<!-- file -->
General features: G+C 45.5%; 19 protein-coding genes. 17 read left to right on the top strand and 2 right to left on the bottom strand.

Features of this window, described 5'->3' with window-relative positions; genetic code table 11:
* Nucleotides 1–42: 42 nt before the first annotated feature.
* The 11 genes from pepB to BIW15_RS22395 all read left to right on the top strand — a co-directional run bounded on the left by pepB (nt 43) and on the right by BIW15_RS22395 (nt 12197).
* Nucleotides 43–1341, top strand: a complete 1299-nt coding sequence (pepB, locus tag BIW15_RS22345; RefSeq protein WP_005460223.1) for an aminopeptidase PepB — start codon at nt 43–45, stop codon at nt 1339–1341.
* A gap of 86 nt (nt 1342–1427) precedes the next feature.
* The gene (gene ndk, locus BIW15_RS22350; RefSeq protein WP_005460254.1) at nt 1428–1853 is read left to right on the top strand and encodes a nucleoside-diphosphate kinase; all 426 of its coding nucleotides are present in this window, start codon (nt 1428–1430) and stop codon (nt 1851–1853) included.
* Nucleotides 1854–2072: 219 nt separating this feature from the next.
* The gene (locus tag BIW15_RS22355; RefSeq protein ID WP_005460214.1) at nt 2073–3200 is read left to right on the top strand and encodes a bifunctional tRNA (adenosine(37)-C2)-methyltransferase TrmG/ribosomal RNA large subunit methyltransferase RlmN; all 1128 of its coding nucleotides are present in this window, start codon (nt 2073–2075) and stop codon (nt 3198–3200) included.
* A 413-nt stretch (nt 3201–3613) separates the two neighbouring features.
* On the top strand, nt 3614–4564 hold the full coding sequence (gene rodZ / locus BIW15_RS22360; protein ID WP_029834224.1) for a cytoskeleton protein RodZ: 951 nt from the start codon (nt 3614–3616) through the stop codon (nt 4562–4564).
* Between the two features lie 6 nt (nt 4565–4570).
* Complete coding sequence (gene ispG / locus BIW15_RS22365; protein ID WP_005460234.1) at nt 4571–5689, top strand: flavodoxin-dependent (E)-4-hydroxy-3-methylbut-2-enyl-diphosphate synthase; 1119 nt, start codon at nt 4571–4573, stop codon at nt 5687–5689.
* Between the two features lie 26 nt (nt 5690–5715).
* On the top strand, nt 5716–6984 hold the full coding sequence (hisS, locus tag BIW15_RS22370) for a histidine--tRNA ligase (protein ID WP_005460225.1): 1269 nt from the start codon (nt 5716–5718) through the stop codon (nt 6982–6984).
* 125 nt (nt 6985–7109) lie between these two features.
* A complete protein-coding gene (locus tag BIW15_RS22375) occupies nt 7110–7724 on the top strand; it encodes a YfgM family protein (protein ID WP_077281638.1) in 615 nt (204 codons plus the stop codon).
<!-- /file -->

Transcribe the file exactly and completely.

General features: G+C 45.5%; 19 protein-coding genes. 17 read left to right on the top strand and 2 right to left on the bottom strand.

Features of this window, described 5'->3' with window-relative positions; genetic code table 11:
* Nucleotides 1–42: 42 nt before the first annotated feature.
* The 11 genes from pepB to BIW15_RS22395 all read left to right on the top strand — a co-directional run bounded on the left by pepB (nt 43) and on the right by BIW15_RS22395 (nt 12197).
* Nucleotides 43–1341, top strand: a complete 1299-nt coding sequence (pepB, locus tag BIW15_RS22345; RefSeq protein WP_005460223.1) for an aminopeptidase PepB — start codon at nt 43–45, stop codon at nt 1339–1341.
* A gap of 86 nt (nt 1342–1427) precedes the next feature.
* The gene (gene ndk, locus BIW15_RS22350; RefSeq protein WP_005460254.1) at nt 1428–1853 is read left to right on the top strand and encodes a nucleoside-diphosphate kinase; all 426 of its coding nucleotides are present in this window, start codon (nt 1428–1430) and stop codon (nt 1851–1853) included.
* Nucleotides 1854–2072: 219 nt separating this feature from the next.
* The gene (locus tag BIW15_RS22355; RefSeq protein ID WP_005460214.1) at nt 2073–3200 is read left to right on the top strand and encodes a bifunctional tRNA (adenosine(37)-C2)-methyltransferase TrmG/ribosomal RNA large subunit methyltransferase RlmN; all 1128 of its coding nucleotides are present in this window, start codon (nt 2073–2075) and stop codon (nt 3198–3200) included.
* A 413-nt stretch (nt 3201–3613) separates the two neighbouring features.
* On the top strand, nt 3614–4564 hold the full coding sequence (gene rodZ / locus BIW15_RS22360; protein ID WP_029834224.1) for a cytoskeleton protein RodZ: 951 nt from the start codon (nt 3614–3616) through the stop codon (nt 4562–4564).
* Between the two features lie 6 nt (nt 4565–4570).
* Complete coding sequence (gene ispG / locus BIW15_RS22365; protein ID WP_005460234.1) at nt 4571–5689, top strand: flavodoxin-dependent (E)-4-hydroxy-3-methylbut-2-enyl-diphosphate synthase; 1119 nt, start codon at nt 4571–4573, stop codon at nt 5687–5689.
* Between the two features lie 26 nt (nt 5690–5715).
* On the top strand, nt 5716–6984 hold the full coding sequence (hisS, locus tag BIW15_RS22370) for a histidine--tRNA ligase (protein ID WP_005460225.1): 1269 nt from the start codon (nt 5716–5718) through the stop codon (nt 6982–6984).
* 125 nt (nt 6985–7109) lie between these two features.
* A complete protein-coding gene (locus tag BIW15_RS22375) occupies nt 7110–7724 on the top strand; it encodes a YfgM family protein (protein ID WP_077281638.1) in 615 nt (204 codons plus the stop codon).